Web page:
Watery eyes, swelling, and sneezing are common signs of an allergic reaction. But, this is an all too familiar experience for many of American children.
"They're very different, definitely different from when I was growing up," said Dina Flores, with Escuelita Del Alma, a Spanish immersion childcare center.
"We end up now with children who have mortal allergies to nuts...strawberries...a lot of asthma...it varies, but definitely lots more than what we've encountered in the past," said Flores.
A recent report in JAMA Pediatrics shows 11 percent of kids suffer from asthma and up to 20 percent experience some reaction to allergens like pollen, dust, and foods.
One UT student said, "It gets really bad during lacrosse season. It's like my throat closes up and I can't breathe as well and it gets really heavy and it feels like something is compressing my chest, so that definitely affects my asthma."
Dr. Pooja Varshney, with Dell Children's Hospital, said, "We can estimate that 1-2 kids per classroom will have a food allergy, which is really vastly different from where we were 20 or 30 years ago."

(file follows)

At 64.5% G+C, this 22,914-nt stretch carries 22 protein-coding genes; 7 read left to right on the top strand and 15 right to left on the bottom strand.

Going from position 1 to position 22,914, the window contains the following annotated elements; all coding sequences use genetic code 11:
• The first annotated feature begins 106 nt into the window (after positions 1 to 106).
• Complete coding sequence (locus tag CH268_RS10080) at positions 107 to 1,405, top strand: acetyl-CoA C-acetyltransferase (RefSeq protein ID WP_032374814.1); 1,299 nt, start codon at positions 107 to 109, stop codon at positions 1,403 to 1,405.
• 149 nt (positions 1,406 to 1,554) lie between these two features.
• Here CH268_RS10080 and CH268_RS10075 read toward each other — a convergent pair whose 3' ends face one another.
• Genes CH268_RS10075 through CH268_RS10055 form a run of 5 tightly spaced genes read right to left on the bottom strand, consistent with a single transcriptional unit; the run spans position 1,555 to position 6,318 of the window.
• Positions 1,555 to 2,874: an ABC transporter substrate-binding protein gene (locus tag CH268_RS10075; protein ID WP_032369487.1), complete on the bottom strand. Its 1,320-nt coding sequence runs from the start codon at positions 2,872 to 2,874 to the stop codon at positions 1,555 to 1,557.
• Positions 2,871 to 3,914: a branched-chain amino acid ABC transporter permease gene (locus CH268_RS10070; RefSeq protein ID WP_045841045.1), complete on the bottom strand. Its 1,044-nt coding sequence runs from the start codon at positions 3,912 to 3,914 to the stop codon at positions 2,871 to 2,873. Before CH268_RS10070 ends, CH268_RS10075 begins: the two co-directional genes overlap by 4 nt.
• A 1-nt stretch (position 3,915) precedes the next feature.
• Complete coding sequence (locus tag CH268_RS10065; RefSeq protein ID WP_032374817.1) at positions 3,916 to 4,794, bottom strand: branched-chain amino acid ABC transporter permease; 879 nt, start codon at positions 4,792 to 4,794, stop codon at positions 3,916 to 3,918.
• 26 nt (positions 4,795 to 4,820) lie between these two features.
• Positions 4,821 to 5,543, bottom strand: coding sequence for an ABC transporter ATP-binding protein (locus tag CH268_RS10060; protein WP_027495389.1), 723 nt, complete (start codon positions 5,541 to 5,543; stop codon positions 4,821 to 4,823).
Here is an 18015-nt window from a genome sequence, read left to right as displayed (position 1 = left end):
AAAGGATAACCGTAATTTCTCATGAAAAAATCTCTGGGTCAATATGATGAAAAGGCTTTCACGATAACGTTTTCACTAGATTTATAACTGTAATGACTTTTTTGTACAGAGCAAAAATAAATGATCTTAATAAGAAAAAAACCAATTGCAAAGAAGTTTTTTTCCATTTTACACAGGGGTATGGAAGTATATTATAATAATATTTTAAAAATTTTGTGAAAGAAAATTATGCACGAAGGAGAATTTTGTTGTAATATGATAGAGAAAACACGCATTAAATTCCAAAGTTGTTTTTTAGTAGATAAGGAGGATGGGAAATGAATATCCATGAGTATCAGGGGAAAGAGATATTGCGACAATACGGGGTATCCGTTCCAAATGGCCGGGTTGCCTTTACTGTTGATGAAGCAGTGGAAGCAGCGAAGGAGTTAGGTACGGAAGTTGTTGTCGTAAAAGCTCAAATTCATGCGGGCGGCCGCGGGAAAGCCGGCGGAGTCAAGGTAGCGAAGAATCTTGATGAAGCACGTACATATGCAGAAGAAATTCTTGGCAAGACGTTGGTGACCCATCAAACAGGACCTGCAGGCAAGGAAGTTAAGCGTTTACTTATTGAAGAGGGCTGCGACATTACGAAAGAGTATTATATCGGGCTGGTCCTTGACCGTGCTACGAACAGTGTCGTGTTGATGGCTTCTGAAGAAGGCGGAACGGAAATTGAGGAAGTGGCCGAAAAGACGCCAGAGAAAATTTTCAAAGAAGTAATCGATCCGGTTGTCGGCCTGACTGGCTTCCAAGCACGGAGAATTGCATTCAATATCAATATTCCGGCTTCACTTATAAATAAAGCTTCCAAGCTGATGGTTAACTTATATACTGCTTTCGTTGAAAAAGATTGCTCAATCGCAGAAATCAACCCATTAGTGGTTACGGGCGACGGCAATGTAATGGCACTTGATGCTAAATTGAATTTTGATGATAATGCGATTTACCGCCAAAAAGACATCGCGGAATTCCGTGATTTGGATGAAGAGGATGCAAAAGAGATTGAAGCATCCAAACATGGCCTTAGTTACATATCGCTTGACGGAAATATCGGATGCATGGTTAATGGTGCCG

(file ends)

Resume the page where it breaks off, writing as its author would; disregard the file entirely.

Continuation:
"I broke out in chicken pocks and had a fever and I was sick for about a week," said one UT student.
The survey findings come from more than 91,000 children, between the ages of 0 - 17, who participated in the 2007-2008 National Survey of Children's Health.
Dr. Varshney said, "One of the most popular theories is called the hygiene hypothesis and this is the idea that our immune system no longer has to fight against infections like hook worms and parasites that used to be a problem for young children decades ago and so now, the immune system is attacking substances that aren't really dangerous to us."
Currently, there's not enough information to explain why this trend continues, but doctors say there is a healthy balance between keeping clean...and letting your immune system develop.
"Having those kids go outside and roll around in the dirt probably isn't going to hurt them," added Dr. Varshney.
The scientists found children born outside of the U.S. were less likely to develop asthma or allergies compared to those born in the U.S. and foreign-born children who lived in America for more than 10 years were three times as likely to develop allergic diseases compared to those who spent less than two years stateside.